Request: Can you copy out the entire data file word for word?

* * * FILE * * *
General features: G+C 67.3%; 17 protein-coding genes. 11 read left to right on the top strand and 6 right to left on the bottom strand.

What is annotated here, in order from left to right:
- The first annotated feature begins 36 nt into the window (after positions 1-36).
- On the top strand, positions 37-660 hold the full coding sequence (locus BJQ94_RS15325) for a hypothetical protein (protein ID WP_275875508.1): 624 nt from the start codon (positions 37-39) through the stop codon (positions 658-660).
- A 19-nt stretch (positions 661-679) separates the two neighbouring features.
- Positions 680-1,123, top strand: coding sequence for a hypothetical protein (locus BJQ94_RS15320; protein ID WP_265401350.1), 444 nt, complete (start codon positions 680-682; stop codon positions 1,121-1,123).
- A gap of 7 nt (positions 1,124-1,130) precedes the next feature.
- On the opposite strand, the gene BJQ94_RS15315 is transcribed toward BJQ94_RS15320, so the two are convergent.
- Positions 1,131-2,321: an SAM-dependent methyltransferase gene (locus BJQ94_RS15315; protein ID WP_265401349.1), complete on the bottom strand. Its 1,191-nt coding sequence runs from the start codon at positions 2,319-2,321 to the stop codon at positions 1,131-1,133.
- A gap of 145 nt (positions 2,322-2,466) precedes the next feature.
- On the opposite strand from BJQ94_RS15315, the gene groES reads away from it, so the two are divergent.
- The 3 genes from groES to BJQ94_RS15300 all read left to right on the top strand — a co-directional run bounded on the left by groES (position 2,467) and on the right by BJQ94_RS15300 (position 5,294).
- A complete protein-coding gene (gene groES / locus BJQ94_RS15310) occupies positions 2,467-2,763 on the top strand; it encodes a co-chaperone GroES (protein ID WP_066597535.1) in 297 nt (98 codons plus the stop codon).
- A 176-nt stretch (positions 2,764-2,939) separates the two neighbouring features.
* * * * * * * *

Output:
General features: G+C 67.3%; 17 protein-coding genes. 11 read left to right on the top strand and 6 right to left on the bottom strand.

What is annotated here, in order from left to right:
- The first annotated feature begins 36 nt into the window (after positions 1-36).
- On the top strand, positions 37-660 hold the full coding sequence (locus BJQ94_RS15325) for a hypothetical protein (protein ID WP_275875508.1): 624 nt from the start codon (positions 37-39) through the stop codon (positions 658-660).
- A 19-nt stretch (positions 661-679) separates the two neighbouring features.
- Positions 680-1,123, top strand: coding sequence for a hypothetical protein (locus BJQ94_RS15320; protein ID WP_265401350.1), 444 nt, complete (start codon positions 680-682; stop codon positions 1,121-1,123).
- A gap of 7 nt (positions 1,124-1,130) precedes the next feature.
- On the opposite strand, the gene BJQ94_RS15315 is transcribed toward BJQ94_RS15320, so the two are convergent.
- Positions 1,131-2,321: an SAM-dependent methyltransferase gene (locus BJQ94_RS15315; protein ID WP_265401349.1), complete on the bottom strand. Its 1,191-nt coding sequence runs from the start codon at positions 2,319-2,321 to the stop codon at positions 1,131-1,133.
- A gap of 145 nt (positions 2,322-2,466) precedes the next feature.
- On the opposite strand from BJQ94_RS15315, the gene groES reads away from it, so the two are divergent.
- The 3 genes from groES to BJQ94_RS15300 all read left to right on the top strand — a co-directional run bounded on the left by groES (position 2,467) and on the right by BJQ94_RS15300 (position 5,294).
- A complete protein-coding gene (gene groES / locus BJQ94_RS15310) occupies positions 2,467-2,763 on the top strand; it encodes a co-chaperone GroES (protein ID WP_066597535.1) in 297 nt (98 codons plus the stop codon).
- A 176-nt stretch (positions 2,764-2,939) separates the two neighbouring features.